cvrt: FFMPEG, Made Slightly Easier

Mon, 22 Nov 2021 08:29:06 +0400

If you’ve been using Linux for a few days now, you’re probably already aware of the swiss-army knife of media conversion and compression: FFMPEG. It’s often pre-installed on most Linux distros, and it offers a simple command-line way of converting between all (most) media formats.

However, despite its compatibility and ubiquity, I’ve always felt FFMPEG doesn’t do enough to handle repetitive, batch-like conversions using regular expressions. For example: imagine you had a folder full of mp4 files, and you wanted to convert each of them to mov. With cvrt, you can run the following command:

cvrt *.mp4 mov

All this script does is take two arguments: the input files (*.mp4), and the last argument passed, which is the output format/file (mov). Another useful feature of cvrt is the fact you can specify cases for outputs. For example: if I wanted each mov file to be in a specific audio and video codec (ie. for DaVinci Resolve), then you can specify it in the script:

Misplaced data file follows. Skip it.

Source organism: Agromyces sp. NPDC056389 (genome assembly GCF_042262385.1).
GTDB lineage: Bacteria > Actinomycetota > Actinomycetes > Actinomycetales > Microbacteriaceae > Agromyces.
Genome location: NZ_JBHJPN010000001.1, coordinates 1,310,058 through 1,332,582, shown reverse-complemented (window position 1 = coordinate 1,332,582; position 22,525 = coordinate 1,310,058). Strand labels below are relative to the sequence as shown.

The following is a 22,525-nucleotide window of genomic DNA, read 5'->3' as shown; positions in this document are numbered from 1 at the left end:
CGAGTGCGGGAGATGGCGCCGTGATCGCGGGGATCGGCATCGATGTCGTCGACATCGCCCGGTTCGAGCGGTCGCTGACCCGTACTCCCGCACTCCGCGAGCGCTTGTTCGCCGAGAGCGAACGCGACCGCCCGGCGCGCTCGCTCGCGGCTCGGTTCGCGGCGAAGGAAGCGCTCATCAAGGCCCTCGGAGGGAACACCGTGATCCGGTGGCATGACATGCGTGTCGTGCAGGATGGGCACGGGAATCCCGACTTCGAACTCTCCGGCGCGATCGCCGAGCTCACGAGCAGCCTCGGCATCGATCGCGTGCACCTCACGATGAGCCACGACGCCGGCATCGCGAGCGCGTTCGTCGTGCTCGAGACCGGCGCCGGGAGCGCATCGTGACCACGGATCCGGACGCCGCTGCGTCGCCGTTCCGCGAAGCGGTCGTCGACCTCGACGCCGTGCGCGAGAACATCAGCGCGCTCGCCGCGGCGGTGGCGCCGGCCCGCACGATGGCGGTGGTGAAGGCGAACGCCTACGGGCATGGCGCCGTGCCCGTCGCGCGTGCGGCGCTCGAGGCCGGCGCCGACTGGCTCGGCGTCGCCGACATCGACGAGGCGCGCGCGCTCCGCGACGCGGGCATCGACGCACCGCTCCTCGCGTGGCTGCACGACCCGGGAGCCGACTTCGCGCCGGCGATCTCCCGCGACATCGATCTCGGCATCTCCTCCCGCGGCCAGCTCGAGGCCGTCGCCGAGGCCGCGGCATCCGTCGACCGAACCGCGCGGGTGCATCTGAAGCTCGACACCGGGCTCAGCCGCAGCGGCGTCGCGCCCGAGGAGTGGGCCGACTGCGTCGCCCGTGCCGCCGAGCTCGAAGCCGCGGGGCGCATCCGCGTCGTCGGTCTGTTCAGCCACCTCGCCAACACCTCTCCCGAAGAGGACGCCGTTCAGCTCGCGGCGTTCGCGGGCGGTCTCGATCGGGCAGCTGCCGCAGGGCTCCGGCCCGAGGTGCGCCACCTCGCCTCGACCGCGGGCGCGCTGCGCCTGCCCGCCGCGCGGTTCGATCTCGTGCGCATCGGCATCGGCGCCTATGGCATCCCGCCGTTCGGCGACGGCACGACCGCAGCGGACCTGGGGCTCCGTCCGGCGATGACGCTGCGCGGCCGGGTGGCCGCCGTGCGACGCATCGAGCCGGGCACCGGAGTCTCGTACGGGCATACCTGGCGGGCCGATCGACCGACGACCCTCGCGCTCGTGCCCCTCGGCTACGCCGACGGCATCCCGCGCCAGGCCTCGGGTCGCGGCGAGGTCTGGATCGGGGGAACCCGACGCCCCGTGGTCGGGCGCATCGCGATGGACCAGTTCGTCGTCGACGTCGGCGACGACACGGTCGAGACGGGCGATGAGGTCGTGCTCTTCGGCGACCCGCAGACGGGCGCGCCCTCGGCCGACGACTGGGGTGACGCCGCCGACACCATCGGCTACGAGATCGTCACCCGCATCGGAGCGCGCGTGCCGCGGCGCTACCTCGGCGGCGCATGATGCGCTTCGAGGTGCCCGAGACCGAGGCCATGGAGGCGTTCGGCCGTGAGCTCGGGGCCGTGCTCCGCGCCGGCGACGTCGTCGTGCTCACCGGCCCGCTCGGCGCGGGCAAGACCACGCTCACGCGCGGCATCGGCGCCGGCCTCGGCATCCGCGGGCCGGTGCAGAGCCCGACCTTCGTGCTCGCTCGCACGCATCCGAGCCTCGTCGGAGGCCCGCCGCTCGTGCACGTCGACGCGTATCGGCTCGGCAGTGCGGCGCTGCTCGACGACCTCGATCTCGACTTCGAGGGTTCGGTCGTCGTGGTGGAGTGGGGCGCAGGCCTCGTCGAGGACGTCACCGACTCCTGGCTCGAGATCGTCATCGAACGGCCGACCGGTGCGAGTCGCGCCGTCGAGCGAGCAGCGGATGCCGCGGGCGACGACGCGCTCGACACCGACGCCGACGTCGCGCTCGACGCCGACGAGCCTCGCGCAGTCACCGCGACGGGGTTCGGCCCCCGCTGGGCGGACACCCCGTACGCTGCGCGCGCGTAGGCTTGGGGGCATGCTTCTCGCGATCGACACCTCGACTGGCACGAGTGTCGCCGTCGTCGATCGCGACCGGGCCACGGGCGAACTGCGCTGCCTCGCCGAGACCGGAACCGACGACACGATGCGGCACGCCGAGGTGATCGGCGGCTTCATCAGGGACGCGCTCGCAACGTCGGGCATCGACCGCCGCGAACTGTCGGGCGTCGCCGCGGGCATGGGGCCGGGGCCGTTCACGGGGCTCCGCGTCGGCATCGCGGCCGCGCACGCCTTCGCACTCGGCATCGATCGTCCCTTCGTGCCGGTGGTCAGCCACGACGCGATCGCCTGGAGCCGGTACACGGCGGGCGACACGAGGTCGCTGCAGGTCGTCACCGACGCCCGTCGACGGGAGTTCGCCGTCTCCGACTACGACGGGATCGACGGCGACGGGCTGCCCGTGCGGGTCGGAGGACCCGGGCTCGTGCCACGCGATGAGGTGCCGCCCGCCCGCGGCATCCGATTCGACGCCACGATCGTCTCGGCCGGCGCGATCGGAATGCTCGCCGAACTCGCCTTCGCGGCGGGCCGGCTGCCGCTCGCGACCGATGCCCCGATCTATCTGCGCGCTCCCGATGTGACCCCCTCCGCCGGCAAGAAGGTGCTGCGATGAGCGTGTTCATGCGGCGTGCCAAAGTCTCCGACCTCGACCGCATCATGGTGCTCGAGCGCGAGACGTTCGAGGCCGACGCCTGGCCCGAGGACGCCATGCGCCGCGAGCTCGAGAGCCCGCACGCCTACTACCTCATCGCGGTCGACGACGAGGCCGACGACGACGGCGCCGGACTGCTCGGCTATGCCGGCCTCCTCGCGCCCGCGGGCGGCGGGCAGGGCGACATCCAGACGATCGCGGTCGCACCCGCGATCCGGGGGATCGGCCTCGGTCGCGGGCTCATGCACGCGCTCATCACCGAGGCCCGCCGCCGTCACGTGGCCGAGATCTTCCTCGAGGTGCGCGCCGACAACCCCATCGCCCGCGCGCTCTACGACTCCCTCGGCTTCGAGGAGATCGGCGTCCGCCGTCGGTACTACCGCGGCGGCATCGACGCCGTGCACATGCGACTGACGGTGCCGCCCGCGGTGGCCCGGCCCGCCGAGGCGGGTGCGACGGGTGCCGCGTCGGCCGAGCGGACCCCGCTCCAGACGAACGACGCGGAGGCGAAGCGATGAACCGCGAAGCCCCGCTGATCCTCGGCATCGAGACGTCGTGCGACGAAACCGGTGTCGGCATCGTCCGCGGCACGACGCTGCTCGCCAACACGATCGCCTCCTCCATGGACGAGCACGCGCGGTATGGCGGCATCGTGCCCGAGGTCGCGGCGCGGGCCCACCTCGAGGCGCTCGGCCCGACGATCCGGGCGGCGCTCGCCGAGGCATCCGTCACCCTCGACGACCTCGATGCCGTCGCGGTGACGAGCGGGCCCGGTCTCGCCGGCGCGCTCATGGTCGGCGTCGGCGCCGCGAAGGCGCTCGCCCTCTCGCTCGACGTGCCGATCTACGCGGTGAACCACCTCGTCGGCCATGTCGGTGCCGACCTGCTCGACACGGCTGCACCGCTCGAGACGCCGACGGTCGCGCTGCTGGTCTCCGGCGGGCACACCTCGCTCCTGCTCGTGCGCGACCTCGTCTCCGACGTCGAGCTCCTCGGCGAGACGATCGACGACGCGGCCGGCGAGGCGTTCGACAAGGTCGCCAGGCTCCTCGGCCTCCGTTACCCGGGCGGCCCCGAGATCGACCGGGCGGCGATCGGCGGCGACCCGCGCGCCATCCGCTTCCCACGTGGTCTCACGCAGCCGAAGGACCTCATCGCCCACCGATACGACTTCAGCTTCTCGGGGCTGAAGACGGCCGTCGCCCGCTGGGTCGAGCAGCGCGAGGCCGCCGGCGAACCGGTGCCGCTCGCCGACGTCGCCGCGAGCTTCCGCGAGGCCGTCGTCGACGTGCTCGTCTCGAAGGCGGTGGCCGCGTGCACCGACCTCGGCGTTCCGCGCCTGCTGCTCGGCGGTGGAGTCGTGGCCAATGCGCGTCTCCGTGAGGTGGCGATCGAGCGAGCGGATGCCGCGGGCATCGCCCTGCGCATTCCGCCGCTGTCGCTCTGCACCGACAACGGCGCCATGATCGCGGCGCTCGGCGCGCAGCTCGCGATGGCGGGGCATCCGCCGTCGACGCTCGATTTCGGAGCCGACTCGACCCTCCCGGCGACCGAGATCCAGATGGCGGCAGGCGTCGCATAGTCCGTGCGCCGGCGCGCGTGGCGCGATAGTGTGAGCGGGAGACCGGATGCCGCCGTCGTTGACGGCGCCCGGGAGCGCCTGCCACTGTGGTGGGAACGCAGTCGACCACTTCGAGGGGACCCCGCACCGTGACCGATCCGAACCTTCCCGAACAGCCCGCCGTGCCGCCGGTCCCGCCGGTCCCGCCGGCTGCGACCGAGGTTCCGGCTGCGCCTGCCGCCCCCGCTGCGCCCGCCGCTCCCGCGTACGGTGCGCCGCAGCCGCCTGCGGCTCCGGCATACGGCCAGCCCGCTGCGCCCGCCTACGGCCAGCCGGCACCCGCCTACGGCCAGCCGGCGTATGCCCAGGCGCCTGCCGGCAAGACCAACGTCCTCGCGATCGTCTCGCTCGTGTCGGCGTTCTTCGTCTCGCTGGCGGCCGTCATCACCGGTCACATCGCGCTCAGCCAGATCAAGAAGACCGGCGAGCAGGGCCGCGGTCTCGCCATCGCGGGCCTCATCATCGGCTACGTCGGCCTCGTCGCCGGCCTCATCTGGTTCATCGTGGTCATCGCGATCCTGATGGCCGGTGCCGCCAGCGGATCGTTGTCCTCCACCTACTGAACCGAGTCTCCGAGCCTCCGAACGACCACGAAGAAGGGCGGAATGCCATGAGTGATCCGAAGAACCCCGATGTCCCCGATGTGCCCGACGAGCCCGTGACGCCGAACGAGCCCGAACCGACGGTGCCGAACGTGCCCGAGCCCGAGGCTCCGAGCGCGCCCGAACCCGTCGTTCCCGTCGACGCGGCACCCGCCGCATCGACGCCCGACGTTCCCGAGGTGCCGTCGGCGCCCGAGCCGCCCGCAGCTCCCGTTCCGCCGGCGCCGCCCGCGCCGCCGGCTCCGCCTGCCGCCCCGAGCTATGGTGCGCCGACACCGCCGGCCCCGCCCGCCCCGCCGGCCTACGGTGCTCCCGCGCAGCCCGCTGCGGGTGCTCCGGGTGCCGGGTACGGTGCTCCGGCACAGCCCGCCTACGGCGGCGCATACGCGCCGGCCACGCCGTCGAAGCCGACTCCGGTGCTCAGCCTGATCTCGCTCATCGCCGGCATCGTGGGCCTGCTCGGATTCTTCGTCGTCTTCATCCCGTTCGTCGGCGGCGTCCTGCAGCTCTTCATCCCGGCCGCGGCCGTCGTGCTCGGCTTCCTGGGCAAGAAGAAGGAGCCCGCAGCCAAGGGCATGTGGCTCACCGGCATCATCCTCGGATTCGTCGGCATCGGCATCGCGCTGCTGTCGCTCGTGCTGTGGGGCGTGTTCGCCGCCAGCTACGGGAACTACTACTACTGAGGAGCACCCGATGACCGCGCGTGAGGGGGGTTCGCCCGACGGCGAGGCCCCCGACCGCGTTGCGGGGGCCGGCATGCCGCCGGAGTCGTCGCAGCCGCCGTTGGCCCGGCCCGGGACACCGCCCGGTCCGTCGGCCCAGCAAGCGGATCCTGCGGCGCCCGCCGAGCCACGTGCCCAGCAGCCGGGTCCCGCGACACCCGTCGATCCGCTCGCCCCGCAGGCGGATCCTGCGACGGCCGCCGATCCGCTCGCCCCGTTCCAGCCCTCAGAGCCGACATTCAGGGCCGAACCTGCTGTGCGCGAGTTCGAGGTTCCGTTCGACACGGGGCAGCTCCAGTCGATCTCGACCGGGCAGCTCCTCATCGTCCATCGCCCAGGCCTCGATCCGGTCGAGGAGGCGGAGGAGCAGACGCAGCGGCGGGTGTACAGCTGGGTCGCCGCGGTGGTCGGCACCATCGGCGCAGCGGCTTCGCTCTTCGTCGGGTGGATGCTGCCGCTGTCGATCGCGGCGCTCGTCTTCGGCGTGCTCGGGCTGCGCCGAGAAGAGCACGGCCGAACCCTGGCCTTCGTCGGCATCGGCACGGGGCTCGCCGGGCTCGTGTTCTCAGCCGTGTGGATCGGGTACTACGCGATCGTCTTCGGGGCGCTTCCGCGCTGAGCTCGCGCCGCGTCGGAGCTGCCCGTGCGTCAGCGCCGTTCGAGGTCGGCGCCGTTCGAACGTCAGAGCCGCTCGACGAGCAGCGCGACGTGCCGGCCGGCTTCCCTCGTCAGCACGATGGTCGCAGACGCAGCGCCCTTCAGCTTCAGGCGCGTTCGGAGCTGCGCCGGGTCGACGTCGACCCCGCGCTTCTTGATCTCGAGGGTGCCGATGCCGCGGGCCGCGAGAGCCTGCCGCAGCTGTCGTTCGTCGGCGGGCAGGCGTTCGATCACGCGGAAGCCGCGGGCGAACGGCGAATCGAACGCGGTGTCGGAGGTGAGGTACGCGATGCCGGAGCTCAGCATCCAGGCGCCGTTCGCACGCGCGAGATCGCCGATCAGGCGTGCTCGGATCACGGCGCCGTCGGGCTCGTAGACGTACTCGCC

case "$ext" in *mov) OPT="-c:v mpeg4 -q:v 0 -pix_fmt yuv420p -c:a pcm_s16le $OPT" ;; esac

In this case, there is a case for all .mov output files, to ensure the resulting files always come out with specific codecs, using FFMPEG flags.

The script can also concatenate files! This means you can run:

cvrt file1.mp4 file2.mp4 output.mp4

This way, file1.mp4 and file2.mp4 will be concatenated into a single video, output.mp4.

Get cvrt Now